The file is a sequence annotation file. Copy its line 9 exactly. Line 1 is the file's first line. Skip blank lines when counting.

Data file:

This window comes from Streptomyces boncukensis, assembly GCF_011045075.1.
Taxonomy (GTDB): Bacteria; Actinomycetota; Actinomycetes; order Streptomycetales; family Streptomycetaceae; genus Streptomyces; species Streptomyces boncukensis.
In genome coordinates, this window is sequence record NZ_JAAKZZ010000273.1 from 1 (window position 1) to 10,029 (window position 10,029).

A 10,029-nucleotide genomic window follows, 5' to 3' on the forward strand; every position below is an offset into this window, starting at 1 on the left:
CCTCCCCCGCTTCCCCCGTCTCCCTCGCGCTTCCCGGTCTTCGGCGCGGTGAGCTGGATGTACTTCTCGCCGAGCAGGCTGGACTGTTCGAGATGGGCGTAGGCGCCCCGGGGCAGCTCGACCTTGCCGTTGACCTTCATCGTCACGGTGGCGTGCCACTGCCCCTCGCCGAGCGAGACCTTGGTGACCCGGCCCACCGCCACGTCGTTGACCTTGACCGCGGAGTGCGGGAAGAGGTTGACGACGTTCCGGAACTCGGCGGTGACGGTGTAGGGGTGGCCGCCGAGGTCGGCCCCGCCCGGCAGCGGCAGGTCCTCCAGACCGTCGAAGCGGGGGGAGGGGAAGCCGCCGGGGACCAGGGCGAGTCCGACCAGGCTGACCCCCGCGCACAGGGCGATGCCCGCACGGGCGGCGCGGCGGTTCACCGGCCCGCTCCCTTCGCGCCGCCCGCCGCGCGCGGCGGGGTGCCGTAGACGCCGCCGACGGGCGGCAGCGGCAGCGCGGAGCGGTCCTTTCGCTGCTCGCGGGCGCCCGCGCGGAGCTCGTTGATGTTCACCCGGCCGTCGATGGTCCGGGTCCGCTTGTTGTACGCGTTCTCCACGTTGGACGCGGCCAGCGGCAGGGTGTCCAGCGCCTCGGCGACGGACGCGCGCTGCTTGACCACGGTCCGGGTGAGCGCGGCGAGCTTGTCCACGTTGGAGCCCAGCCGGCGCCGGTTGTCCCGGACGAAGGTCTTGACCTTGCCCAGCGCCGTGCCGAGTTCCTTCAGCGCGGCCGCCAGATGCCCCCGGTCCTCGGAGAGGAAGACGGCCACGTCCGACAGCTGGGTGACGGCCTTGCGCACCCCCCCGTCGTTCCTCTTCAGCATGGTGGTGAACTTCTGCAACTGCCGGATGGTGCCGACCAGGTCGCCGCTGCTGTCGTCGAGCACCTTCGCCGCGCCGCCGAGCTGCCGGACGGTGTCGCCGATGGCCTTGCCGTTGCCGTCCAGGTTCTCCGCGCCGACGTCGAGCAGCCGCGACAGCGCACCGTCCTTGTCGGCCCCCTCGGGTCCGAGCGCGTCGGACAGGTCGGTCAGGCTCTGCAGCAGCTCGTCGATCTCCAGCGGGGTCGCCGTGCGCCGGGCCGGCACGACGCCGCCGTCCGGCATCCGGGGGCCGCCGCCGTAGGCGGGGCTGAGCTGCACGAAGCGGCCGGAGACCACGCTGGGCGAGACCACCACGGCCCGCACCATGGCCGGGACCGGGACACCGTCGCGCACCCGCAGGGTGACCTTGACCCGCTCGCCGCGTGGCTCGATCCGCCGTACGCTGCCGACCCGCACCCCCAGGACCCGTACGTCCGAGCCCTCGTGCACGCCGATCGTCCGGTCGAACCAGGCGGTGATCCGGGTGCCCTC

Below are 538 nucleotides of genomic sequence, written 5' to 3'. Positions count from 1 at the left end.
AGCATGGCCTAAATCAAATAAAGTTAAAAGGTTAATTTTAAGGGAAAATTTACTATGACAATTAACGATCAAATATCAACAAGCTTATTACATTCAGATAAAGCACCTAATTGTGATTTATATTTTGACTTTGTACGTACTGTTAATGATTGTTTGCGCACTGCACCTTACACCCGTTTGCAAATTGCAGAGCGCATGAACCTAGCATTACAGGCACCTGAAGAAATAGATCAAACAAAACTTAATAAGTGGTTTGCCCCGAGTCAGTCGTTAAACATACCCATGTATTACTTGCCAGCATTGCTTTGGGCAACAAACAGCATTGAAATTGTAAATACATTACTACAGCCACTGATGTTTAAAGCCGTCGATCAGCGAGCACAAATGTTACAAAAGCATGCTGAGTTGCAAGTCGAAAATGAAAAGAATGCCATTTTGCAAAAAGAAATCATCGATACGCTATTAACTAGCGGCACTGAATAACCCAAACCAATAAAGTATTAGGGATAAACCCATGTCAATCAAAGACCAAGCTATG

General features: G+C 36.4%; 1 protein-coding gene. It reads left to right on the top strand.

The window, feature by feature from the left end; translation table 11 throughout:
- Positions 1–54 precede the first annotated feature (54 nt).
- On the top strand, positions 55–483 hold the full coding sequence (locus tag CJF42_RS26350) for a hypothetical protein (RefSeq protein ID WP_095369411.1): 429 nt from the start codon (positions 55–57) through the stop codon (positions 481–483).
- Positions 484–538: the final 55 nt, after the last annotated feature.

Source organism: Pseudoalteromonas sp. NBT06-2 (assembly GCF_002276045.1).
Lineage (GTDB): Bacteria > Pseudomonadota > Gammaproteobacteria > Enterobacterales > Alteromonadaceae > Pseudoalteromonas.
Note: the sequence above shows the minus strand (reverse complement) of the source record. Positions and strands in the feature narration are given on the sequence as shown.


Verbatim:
The window, feature by feature from the left end; translation table 11 throughout: